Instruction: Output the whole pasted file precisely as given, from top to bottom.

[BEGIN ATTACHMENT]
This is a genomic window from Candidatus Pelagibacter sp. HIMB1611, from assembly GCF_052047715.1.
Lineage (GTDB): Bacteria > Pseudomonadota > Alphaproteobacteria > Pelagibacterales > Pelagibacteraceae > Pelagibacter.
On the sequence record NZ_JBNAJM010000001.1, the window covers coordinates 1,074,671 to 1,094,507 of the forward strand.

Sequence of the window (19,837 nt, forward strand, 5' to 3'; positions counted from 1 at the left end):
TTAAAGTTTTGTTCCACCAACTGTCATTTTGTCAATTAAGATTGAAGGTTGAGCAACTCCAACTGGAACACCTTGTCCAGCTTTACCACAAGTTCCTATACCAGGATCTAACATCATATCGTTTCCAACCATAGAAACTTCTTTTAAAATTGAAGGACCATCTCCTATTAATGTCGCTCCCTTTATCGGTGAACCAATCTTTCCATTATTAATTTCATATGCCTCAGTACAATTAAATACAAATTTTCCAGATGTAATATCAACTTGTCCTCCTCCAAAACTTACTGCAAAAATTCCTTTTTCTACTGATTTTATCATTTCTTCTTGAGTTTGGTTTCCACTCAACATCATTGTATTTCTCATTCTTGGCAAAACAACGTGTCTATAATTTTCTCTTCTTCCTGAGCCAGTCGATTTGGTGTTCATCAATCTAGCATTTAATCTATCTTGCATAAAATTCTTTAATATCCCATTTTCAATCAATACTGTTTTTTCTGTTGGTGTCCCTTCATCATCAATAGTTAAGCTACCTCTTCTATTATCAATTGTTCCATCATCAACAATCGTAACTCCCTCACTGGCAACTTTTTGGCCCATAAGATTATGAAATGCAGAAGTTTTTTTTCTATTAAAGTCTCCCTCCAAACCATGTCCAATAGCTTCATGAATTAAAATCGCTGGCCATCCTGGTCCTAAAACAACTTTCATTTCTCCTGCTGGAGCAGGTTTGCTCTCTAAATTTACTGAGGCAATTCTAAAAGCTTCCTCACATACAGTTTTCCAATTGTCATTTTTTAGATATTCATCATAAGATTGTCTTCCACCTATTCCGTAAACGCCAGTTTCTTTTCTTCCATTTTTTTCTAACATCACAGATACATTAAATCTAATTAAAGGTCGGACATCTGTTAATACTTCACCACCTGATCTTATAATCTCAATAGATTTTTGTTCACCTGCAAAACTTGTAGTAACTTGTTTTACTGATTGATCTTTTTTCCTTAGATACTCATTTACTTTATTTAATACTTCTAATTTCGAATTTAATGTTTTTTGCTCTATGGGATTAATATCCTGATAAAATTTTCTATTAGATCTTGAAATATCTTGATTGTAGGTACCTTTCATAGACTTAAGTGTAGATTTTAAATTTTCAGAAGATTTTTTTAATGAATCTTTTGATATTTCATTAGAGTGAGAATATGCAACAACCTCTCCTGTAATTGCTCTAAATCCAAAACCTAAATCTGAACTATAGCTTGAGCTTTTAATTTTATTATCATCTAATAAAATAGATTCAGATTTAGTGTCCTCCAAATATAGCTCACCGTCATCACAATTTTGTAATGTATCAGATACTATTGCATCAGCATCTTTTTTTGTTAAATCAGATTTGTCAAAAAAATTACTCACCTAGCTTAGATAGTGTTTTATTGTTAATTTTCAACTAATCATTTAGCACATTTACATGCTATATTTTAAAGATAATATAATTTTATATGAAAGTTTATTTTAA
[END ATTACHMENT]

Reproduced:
This is a genomic window from Candidatus Pelagibacter sp. HIMB1611, from assembly GCF_052047715.1.
Lineage (GTDB): Bacteria > Pseudomonadota > Alphaproteobacteria > Pelagibacterales > Pelagibacteraceae > Pelagibacter.
On the sequence record NZ_JBNAJM010000001.1, the window covers coordinates 1,074,671 to 1,094,507 of the forward strand.

Sequence of the window (19,837 nt, forward strand, 5' to 3'; positions counted from 1 at the left end):
TTAAAGTTTTGTTCCACCAACTGTCATTTTGTCAATTAAGATTGAAGGTTGAGCAACTCCAACTGGAACACCTTGTCCAGCTTTACCACAAGTTCCTATACCAGGATCTAACATCATATCGTTTCCAACCATAGAAACTTCTTTTAAAATTGAAGGACCATCTCCTATTAATGTCGCTCCCTTTATCGGTGAACCAATCTTTCCATTATTAATTTCATATGCCTCAGTACAATTAAATACAAATTTTCCAGATGTAATATCAACTTGTCCTCCTCCAAAACTTACTGCAAAAATTCCTTTTTCTACTGATTTTATCATTTCTTCTTGAGTTTGGTTTCCACTCAACATCATTGTATTTCTCATTCTTGGCAAAACAACGTGTCTATAATTTTCTCTTCTTCCTGAGCCAGTCGATTTGGTGTTCATCAATCTAGCATTTAATCTATCTTGCATAAAATTCTTTAATATCCCATTTTCAATCAATACTGTTTTTTCTGTTGGTGTCCCTTCATCATCAATAGTTAAGCTACCTCTTCTATTATCAATTGTTCCATCATCAACAATCGTAACTCCCTCACTGGCAACTTTTTGGCCCATAAGATTATGAAATGCAGAAGTTTTTTTTCTATTAAAGTCTCCCTCCAAACCATGTCCAATAGCTTCATGAATTAAAATCGCTGGCCATCCTGGTCCTAAAACAACTTTCATTTCTCCTGCTGGAGCAGGTTTGCTCTCTAAATTTACTGAGGCAATTCTAAAAGCTTCCTCACATACAGTTTTCCAATTGTCATTTTTTAGATATTCATCATAAGATTGTCTTCCACCTATTCCGTAAACGCCAGTTTCTTTTCTTCCATTTTTTTCTAACATCACAGATACATTAAATCTAATTAAAGGTCGGACATCTGTTAATACTTCACCACCTGATCTTATAATCTCAATAGATTTTTGTTCACCTGCAAAACTTGTAGTAACTTGTTTTACTGATTGATCTTTTTTCCTTAGATACTCATTTACTTTATTTAATACTTCTAATTTCGAATTTAATGTTTTTTGCTCTATGGGATTAATATCCTGATAAAATTTTCTATTAGATCTTGAAATATCTTGATTGTAGGTACCTTTCATAGACTTAAGTGTAGATTTTAAATTTTCAGAAGATTTTTTTAATGAATCTTTTGATATTTCATTAGAGTGAGAATATGCAACAACCTCTCCTGTAATTGCTCTAAATCCAAAACCTAAATCTGAACTATAGCTTGAGCTTTTAATTTTATTATCATCTAATAAAATAGATTCAGATTTAGTGTCCTCCAAATATAGCTCACCGTCATCACAATTTTGTAATGTATCAGATACTATTGCATCAGCATCTTTTTTTGTTAAATCAGATTTGTCAAAAAAATTACTCACCTAGCTTAGATAGTGTTTTATTGTTAATTTTCAACTAATCATTTAGCACATTTACATGCTATATTTTAAAGATAATATAATTTTATATGAAAGTTTATTTTAA